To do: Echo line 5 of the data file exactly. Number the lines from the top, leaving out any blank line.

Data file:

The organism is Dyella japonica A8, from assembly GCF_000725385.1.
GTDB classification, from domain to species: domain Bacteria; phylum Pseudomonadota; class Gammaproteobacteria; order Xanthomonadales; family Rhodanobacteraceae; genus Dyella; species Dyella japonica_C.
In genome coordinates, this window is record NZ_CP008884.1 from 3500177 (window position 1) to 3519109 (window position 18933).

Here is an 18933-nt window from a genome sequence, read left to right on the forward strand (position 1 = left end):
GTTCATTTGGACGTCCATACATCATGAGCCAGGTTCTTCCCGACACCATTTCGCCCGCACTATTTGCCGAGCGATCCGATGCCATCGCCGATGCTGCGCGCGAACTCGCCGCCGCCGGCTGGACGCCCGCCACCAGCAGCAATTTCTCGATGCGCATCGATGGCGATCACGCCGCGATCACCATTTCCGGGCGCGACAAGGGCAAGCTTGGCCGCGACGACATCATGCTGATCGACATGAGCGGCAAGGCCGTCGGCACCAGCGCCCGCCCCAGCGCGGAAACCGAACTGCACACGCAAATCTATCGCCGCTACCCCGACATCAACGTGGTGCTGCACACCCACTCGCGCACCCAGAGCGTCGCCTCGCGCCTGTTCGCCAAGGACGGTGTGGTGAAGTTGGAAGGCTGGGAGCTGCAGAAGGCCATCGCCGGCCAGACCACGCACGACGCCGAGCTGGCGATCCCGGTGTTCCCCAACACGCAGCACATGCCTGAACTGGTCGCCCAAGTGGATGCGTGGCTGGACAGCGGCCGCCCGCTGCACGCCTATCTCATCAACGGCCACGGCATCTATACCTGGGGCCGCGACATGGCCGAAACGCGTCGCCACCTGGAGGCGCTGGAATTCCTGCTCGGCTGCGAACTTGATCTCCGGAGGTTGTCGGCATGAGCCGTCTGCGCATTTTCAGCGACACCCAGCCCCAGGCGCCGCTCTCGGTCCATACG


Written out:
GTTCATTTGGACGTCCATACATCATGAGCCAGGTTCTTCCCGACACCATTTCGCCCGCACTATTTGCCGAGCGATCCGATGCCATCGCCGATGCTGCGCGCGAACTCGCCGCCGCCGGCTGGACGCCCGCCACCAGCAGCAATTTCTCGATGCGCATCGATGGCGATCACGCCGCGATCACCATTTCCGGGCGCGACAAGGGCAAGCTTGGCCGCGACGACATCATGCTGATCGACATGAGCGGCAAGGCCGTCGGCACCAGCGCCCGCCCCAGCGCGGAAACCGAACTGCACACGCAAATCTATCGCCGCTACCCCGACATCAACGTGGTGCTGCACACCCACTCGCGCACCCAGAGCGTCGCCTCGCGCCTGTTCGCCAAGGACGGTGTGGTGAAGTTGGAAGGCTGGGAGCTGCAGAAGGCCATCGCCGGCCAGACCACGCACGACGCCGAGCTGGCGATCCCGGTGTTCCCCAACACGCAGCACATGCCTGAACTGGTCGCCCAAGTGGATGCGTGGCTGGACAGCGGCCGCCCGCTGCACGCCTATCTCATCAACGGCCACGGCATCTATACCTGGGGCCGCGACATGGCCGAAACGCGTCGCCACCTGGAGGCGCTGGAATTCCTGCTCGGCTGCGAACTTGATCTCCGGAGGTTGTCGGCATGAGCCGTCTGCGCATTTTCAGCGACACCCAGCCCCAGGCGCCGCTCTCGGTCCATACG